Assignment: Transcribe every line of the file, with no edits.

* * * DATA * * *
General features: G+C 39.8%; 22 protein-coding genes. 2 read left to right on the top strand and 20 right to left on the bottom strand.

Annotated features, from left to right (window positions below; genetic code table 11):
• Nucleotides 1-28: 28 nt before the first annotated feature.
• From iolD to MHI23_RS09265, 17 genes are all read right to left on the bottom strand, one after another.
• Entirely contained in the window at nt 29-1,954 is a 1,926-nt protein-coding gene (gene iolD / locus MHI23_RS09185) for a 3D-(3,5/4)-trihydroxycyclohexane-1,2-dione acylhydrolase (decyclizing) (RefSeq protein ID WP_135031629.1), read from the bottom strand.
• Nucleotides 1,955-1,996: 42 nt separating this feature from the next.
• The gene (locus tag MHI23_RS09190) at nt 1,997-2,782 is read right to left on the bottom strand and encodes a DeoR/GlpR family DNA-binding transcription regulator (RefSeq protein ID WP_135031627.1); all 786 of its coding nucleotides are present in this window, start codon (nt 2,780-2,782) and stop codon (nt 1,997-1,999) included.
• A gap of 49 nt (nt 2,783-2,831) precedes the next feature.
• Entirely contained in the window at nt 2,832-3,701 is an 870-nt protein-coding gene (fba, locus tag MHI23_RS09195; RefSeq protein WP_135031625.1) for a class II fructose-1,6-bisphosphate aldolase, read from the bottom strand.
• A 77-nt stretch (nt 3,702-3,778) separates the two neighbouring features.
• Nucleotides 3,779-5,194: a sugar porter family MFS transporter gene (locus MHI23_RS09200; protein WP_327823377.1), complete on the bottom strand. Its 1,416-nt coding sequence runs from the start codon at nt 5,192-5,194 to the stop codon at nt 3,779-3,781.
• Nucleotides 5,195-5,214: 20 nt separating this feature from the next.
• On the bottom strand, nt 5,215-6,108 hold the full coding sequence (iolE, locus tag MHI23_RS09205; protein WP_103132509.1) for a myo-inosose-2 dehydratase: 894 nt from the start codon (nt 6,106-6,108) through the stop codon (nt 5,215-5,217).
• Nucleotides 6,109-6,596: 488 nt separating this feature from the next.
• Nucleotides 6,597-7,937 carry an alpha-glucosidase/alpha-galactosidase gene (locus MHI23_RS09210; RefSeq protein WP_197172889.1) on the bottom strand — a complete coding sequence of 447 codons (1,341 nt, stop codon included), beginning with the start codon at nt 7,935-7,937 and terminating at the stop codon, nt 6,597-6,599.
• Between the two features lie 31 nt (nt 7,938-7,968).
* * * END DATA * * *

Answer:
General features: G+C 39.8%; 22 protein-coding genes. 2 read left to right on the top strand and 20 right to left on the bottom strand.

Annotated features, from left to right (window positions below; genetic code table 11):
• Nucleotides 1-28: 28 nt before the first annotated feature.
• From iolD to MHI23_RS09265, 17 genes are all read right to left on the bottom strand, one after another.
• Entirely contained in the window at nt 29-1,954 is a 1,926-nt protein-coding gene (gene iolD / locus MHI23_RS09185) for a 3D-(3,5/4)-trihydroxycyclohexane-1,2-dione acylhydrolase (decyclizing) (RefSeq protein ID WP_135031629.1), read from the bottom strand.
• Nucleotides 1,955-1,996: 42 nt separating this feature from the next.
• The gene (locus tag MHI23_RS09190) at nt 1,997-2,782 is read right to left on the bottom strand and encodes a DeoR/GlpR family DNA-binding transcription regulator (RefSeq protein ID WP_135031627.1); all 786 of its coding nucleotides are present in this window, start codon (nt 2,780-2,782) and stop codon (nt 1,997-1,999) included.
• A gap of 49 nt (nt 2,783-2,831) precedes the next feature.
• Entirely contained in the window at nt 2,832-3,701 is an 870-nt protein-coding gene (fba, locus tag MHI23_RS09195; RefSeq protein WP_135031625.1) for a class II fructose-1,6-bisphosphate aldolase, read from the bottom strand.
• A 77-nt stretch (nt 3,702-3,778) separates the two neighbouring features.
• Nucleotides 3,779-5,194: a sugar porter family MFS transporter gene (locus MHI23_RS09200; protein WP_327823377.1), complete on the bottom strand. Its 1,416-nt coding sequence runs from the start codon at nt 5,192-5,194 to the stop codon at nt 3,779-3,781.
• Nucleotides 5,195-5,214: 20 nt separating this feature from the next.
• On the bottom strand, nt 5,215-6,108 hold the full coding sequence (iolE, locus tag MHI23_RS09205; protein WP_103132509.1) for a myo-inosose-2 dehydratase: 894 nt from the start codon (nt 6,106-6,108) through the stop codon (nt 5,215-5,217).
• Nucleotides 6,109-6,596: 488 nt separating this feature from the next.
• Nucleotides 6,597-7,937 carry an alpha-glucosidase/alpha-galactosidase gene (locus MHI23_RS09210; RefSeq protein WP_197172889.1) on the bottom strand — a complete coding sequence of 447 codons (1,341 nt, stop codon included), beginning with the start codon at nt 7,935-7,937 and terminating at the stop codon, nt 6,597-6,599.
• Between the two features lie 31 nt (nt 7,938-7,968).